Examine how people are shown in images, and evaluate whether the images reinforce harmful stereotypes. Some aspects to think about when reviewing images include people’s positioning, such as who is above or supported by others; people’s actions, including whether people are portrayed as actors or bystanders; and people’s clothing. Do not choose images that perpetuate stereotypes or that have potentially demeaning portrayals of specific groups. 

Have a range of people review images for signs of bias, especially if the image is related to a cultural group outside your own (see “Involve diverse people in the creative process”). When searching for images that are inclusive and respectful, look for databases by organizations committed to respectful portrayals of people. For example, several organizations have image banks that avoid stigma around body size

Example:

Use:

In an article on body size, an image that shows a full person (not just their stomach) doing an everyday activity

Avoid:

An image that shows just a stomach or a person eating messily


Accuracy in images

Background:

Images send powerful messages. Images that contain inaccuracies can do harm, especially when the images are of people or related to people marginalized because of an aspect of their identity. Beyond the content in an image, an image’s placement in relation to text may create an error if it incorrectly connects text to an image

Recommendation:

Ensure images are accurate in terms of their content and placement in relation to other images and text. For example, if depicting a specific culture, consider whether the image is culturally accurate.

Example:

Use:

Pairing an image of an individual with a quote by that person

Avoid:

Pairing a quote from someone with a stock image of a different person


Editing photos

Background:

How photographs are edited can greatly affect how the audience perceives them. In addition, editors that have to crop photos may decide who gets to be seen by a wide audience. Photo illustrations—images that include altered photos or photos combined with illustrations—are also prone to bias and can perpetuate stereotypes, especially if a photo’s manipulation is not readily perceivable or disclosed to the audience. Editing photos to artificially make them appear more diverse (such as by using Photoshop to include more people of color in a photo) can also be inauthentic and treat diversity like a marketing tactic instead of a true value and is not condoned by the American Chemical Society.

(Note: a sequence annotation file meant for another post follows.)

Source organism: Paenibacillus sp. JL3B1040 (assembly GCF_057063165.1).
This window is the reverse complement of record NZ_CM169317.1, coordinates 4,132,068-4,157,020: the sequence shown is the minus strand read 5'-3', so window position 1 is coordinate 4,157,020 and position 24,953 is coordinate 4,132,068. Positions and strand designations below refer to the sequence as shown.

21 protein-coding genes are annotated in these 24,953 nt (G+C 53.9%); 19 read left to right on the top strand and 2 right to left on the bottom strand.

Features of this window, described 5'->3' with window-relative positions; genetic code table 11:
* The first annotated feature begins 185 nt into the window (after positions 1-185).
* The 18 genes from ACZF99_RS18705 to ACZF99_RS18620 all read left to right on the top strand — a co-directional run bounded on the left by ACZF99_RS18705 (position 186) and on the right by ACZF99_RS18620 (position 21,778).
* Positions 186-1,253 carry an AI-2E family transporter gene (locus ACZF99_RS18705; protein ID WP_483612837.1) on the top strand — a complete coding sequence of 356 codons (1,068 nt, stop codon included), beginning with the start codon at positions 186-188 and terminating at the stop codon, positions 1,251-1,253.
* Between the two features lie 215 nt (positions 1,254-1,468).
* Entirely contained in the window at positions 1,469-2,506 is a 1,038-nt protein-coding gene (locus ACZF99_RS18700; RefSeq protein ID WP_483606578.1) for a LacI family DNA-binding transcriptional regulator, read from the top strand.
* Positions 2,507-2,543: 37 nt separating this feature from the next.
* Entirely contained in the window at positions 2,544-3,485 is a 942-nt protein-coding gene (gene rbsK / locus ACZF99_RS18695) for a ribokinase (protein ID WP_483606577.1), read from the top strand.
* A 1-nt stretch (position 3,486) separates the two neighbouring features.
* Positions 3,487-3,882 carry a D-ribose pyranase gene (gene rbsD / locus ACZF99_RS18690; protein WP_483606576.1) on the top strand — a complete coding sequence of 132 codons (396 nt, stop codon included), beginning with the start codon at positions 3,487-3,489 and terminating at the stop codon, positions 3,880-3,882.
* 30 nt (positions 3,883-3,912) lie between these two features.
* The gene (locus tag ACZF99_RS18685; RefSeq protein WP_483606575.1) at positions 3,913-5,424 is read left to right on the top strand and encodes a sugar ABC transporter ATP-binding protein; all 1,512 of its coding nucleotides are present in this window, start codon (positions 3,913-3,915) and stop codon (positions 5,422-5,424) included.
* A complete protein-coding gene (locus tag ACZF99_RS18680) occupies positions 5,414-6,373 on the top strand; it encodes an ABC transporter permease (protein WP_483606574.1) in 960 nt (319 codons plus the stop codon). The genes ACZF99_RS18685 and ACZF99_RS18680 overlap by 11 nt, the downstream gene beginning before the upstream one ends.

An additional consideration is using color and brightness correction for people with different skin tones. Sarah Lewis explains in a 2019 New York Times article, “Light skin became the chemical baseline for film technology.” Properly adjusting images for different skin tones conveys respect for people and ensures fair and accurate representation in images.

Recommendation:

Follow your organization’s ethical principles on editing photographs. ACS doesn’t manipulate images in a way that will mislead or misrepresent people. Carefully consider how to crop images—who is being made visible, and who remains invisible? And when making photo illustrations, ensure that the way photos are edited do not perpetuate stereotypes (see “Stereotypes in images”) or commodify diversity by exploiting marginalized identities for gain. In addition, editors should take special care to accurately depict darker skin tones in photographs.


Skin tones in illustrations

Background:

All In, a toolkit by Google, says, “Across the board, people find illustrations with orange or yellow skin tones to represent white users.” For example, Lego has gotten pushback for saying yellow is a skin color that could represent anyone. “LEGO figurines reflect the norms of a dominant culture under the guise of neutrality,” Samantha Allen writes in the Daily Beast.

Recommendation:

When possible, choose human skin tones for human figures in illustrations. If it is important to use nonhuman skin tones, show a variety of shades of color to simulate the variety of skin tones in real life.


Captions for images

Background:

Captions tell the audience who and what is happening in an image. Failing to mention someone or incorrectly identifying someone may be an honest mistake, but it may also be the result of unconscious bias and can contribute to people’s feelings of exclusion. Consider the common experience among Asians of being mistaken for someone else of the same race. Misidentifying people in a photo can imply that you don’t truly see or care about them. 

In addition, using different words to describe the same action by different people can show bias (e.g., using “looting” to describe a Black person but “finding” for White people in photos after Katrina).

Recommendation:

Carefully consider who you name in a caption and how you do it. Generally, everyone should get equal treatment—for example, full names for everyone. If you do not know everyone’s name or their name is not important to the audience’s understanding, still acknowledge that other people are in the image (e.g., “team members,” “lab mates”). If you give the job title or another piece of information for one person but not another, there should be a good reason.

Example:

Use:

Sir Martyn Poliakoff seated with eight young people behind him.
Several 2019 CAS Future Leaders pose with Sir Martyn Poliakoff (front) of the University of Nottingham, who is known for his periodic table videos.
Linda Wang/C&EN

Figure 2

An image caption acknowledges the role of everyone in the photo (C&EN, Sept. 14, 2019).


Resources on inclusive images